Findings from previous studies have not revealed significant, inverse relationships between socioeconomic position (SEP) and depression among African Americans. This study examined the relationship between multiple indicators of SEP and Major Depressive Episode (MDE) among African Americans. Data were drawn from the National Survey of American Life main interview and re-interview. MDE, at both 12 month and lifetime intervals, was assessed using the World Mental Health version of the Composite International Diagnostic Interview. Logistic regression models were adjusted for demographics. For 12-month MDE, household income and unemployment predicted greater odds of MDE among African American men, while there was an inverse relationship between education and 12-month MDE. Only unemployment was significantly associated with lifetime MDE among African American men. For African American women, a significant inverse relationship between household income and 12-month MDE was observed. Findings garnered from this study indicate that it is important to consider multiple measures of SEP in the prediction of depression among African Americans, and that the pattern of association between SEP and depression varies according to sex. Considering the paucity of studies that have explored the relationship between SEP and depression, additional research is needed to more firmly establish the relationship between SEP and depression. It is also important to consider stressors that may affect the relationship between SEP and depression among African Americans.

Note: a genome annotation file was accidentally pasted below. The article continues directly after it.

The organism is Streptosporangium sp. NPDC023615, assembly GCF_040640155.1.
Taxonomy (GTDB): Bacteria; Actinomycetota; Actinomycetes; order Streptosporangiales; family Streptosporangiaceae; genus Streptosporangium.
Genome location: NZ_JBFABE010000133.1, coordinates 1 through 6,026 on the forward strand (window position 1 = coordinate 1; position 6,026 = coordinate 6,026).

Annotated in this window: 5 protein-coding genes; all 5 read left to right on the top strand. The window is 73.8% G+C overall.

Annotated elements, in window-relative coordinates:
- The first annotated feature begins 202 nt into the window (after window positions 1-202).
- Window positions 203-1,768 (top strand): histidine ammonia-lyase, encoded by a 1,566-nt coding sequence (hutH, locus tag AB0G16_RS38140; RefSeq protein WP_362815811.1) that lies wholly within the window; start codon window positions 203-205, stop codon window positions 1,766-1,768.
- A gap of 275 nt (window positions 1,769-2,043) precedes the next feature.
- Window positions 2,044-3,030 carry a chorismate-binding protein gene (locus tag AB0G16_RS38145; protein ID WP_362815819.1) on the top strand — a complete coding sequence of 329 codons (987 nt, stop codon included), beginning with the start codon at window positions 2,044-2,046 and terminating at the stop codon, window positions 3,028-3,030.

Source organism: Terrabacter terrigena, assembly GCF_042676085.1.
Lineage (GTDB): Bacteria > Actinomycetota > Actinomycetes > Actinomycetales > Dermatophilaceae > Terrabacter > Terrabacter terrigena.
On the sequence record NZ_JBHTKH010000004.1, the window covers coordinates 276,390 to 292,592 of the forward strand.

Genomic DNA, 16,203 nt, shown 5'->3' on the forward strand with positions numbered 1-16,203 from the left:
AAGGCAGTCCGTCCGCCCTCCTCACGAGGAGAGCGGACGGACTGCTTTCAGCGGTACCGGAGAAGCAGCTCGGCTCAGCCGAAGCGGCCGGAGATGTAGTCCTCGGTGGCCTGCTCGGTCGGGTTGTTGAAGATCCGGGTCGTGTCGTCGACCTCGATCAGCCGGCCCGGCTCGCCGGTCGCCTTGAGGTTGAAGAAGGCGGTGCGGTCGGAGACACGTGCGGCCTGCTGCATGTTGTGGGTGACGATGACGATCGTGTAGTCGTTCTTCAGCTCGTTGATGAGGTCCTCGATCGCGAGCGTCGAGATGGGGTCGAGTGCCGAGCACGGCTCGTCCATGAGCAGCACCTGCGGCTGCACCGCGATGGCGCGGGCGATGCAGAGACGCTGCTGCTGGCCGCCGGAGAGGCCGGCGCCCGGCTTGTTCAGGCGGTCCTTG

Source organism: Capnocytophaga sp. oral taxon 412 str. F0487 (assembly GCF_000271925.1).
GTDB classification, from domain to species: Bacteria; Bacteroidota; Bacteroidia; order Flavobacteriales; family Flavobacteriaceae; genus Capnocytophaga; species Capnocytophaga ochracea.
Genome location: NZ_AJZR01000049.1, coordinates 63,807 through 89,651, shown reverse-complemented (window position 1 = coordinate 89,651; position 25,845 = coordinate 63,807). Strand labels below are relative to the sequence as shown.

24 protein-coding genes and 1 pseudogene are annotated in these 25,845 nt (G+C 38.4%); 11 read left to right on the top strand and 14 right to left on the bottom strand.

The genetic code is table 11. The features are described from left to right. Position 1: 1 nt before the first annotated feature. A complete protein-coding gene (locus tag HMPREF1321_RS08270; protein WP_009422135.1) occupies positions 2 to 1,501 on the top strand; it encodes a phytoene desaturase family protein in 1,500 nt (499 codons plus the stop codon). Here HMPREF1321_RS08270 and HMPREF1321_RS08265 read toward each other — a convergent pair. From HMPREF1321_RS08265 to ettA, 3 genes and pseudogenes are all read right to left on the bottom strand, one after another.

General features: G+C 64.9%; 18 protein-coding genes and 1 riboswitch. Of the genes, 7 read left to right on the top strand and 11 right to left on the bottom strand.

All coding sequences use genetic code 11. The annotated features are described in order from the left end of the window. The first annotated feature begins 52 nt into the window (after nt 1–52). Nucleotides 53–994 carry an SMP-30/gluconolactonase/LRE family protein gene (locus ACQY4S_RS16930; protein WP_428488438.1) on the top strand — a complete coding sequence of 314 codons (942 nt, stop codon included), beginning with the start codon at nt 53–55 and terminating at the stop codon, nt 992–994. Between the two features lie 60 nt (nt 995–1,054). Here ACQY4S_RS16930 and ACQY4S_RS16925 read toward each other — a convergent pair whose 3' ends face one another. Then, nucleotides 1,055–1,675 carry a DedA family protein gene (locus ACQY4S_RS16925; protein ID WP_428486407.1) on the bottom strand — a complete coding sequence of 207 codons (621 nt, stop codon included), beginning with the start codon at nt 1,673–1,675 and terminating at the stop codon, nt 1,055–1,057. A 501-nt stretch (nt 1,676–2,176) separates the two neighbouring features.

Project: Costs of Upward Social Mobility
Hudson, D. L., Neighbors, H. W., Geronimus, A. T., & Jackson, J. S. (2012). The Relationship between socioeconomic position and depression among a US nationally representative sample of African Americans. Social Psychiatry and Psychiatric Epidemiology, 47(3), 373–381. doi:10.1007/s00127-011-0348-x